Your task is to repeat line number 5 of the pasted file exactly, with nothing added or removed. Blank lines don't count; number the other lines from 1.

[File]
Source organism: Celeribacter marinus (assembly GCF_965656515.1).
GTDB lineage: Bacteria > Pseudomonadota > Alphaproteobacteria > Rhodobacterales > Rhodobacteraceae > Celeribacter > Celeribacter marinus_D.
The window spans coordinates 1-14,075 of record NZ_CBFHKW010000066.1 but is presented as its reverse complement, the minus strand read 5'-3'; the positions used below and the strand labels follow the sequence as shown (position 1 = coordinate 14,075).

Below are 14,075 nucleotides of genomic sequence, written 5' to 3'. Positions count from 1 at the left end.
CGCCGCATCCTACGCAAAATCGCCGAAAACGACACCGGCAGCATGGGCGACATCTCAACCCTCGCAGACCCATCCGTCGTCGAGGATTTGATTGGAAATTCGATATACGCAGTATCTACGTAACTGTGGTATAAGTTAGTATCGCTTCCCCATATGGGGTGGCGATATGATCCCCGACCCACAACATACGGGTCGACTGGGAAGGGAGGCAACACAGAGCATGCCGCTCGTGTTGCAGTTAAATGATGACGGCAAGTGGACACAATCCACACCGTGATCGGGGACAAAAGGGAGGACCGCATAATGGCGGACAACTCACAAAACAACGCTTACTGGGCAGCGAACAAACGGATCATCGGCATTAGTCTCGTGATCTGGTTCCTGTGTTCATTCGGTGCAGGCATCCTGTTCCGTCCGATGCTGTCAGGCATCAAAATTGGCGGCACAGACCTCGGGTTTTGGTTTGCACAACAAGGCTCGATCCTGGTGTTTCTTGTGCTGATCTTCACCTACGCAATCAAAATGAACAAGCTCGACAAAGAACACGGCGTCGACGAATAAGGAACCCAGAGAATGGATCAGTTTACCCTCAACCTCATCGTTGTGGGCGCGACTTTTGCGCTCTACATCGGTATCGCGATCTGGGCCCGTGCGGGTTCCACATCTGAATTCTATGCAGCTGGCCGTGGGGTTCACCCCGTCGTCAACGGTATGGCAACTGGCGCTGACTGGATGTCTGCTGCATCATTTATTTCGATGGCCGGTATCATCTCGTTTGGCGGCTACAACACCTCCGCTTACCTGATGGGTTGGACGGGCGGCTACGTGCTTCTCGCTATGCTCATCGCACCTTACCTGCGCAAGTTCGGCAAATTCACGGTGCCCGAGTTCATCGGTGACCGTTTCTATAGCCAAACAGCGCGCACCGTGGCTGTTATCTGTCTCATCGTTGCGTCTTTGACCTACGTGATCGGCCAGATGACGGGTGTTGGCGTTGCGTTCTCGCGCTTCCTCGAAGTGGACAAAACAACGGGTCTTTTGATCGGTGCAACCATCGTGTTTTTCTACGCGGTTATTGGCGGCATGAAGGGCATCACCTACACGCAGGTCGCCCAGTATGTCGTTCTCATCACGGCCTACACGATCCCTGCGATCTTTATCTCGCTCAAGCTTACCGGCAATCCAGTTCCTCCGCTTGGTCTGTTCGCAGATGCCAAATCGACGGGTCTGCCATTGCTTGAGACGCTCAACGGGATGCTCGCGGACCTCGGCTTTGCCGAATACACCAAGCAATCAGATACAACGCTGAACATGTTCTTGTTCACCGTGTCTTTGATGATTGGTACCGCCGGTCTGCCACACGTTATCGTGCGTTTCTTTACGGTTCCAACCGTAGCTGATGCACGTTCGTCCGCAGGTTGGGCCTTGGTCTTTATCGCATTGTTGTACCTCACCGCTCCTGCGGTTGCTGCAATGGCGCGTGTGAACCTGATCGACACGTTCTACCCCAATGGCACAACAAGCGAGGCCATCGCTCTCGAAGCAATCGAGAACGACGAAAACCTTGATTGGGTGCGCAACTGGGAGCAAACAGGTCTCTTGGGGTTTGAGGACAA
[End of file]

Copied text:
CGCCGCATCCTACGCAAAATCGCCGAAAACGACACCGGCAGCATGGGCGACATCTCAACCCTCGCAGACCCATCCGTCGTCGAGGATTTGATTGGAAATTCGATATACGCAGTATCTACGTAACTGTGGTATAAGTTAGTATCGCTTCCCCATATGGGGTGGCGATATGATCCCCGACCCACAACATACGGGTCGACTGGGAAGGGAGGCAACACAGAGCATGCCGCTCGTGTTGCAGTTAAATGATGACGGCAAGTGGACACAATCCACACCGTGATCGGGGACAAAAGGGAGGACCGCATAATGGCGGACAACTCACAAAACAACGCTTACTGGGCAGCGAACAAACGGATCATCGGCATTAGTCTCGTGATCTGGTTCCTGTGTTCATTCGGTGCAGGCATCCTGTTCCGTCCGATGCTGTCAGGCATCAAAATTGGCGGCACAGACCTCGGGTTTTGGTTTGCACAACAAGGCTCGATCCTGGTGTTTCTTGTGCTGATCTTCACCTACGCAATCAAAATGAACAAGCTCGACAAAGAACACGGCGTCGACGAATAAGGAACCCAGAGAATGGATCAGTTTACCCTCAACCTCATCGTTGTGGGCGCGACTTTTGCGCTCTACATCGGTATCGCGATCTGGGCCCGTGCGGGTTCCACATCTGAATTCTATGCAGCTGGCCGTGGGGTTCACCCCGTCGTCAACGGTATGGCAACTGGCGCTGACTGGATGTCTGCTGCATCATTTATTTCGATGGCCGGTATCATCTCGTTTGGCGGCTACAACACCTCCGCTTACCTGATGGGTTGGACGGGCGGCTACGTGCTTCTCGCTATGCTCATCGCACCTTACCTGCGCAAGTTCGGCAAATTCACGGTGCCCGAGTTCATCGGTGACCGTTTCTATAGCCAAACAGCGCGCACCGTGGCTGTTATCTGTCTCATCGTTGCGTCTTTGACCTACGTGATCGGCCAGATGACGGGTGTTGGCGTTGCGTTCTCGCGCTTCCTCGAAGTGGACAAAACAACGGGTCTTTTGATCGGTGCAACCATCGTGTTTTTCTACGCGGTTATTGGCGGCATGAAGGGCATCACCTACACGCAGGTCGCCCAGTATGTCGTTCTCATCACGGCCTACACGATCCCTGCGATCTTTATCTCGCTCAAGCTTACCGGCAATCCAGTTCCTCCGCTTGGTCTGTTCGCAGATGCCAAATCGACGGGTCTGCCATTGCTTGAGACGCTCAACGGGATGCTCGCGGACCTCGGCTTTGCCGAATACACCAAGCAATCAGATACAACGCTGAACATGTTCTTGTTCACCGTGTCTTTGATGATTGGTACCGCCGGTCTGCCACACGTTATCGTGCGTTTCTTTACGGTTCCAACCGTAGCTGATGCACGTTCGTCCGCAGGTTGGGCCTTGGTCTTTATCGCATTGTTGTACCTCACCGCTCCTGCGGTTGCTGCAATGGCGCGTGTGAACCTGATCGACACGTTCTACCCCAATGGCACAACAAGCGAGGCCATCGCTCTCGAAGCAATCGAGAACGACGAAAACCTTGATTGGGTGCGCAACTGGGAGCAAACAGGTCTCTTGGGGTTTGAGGACAA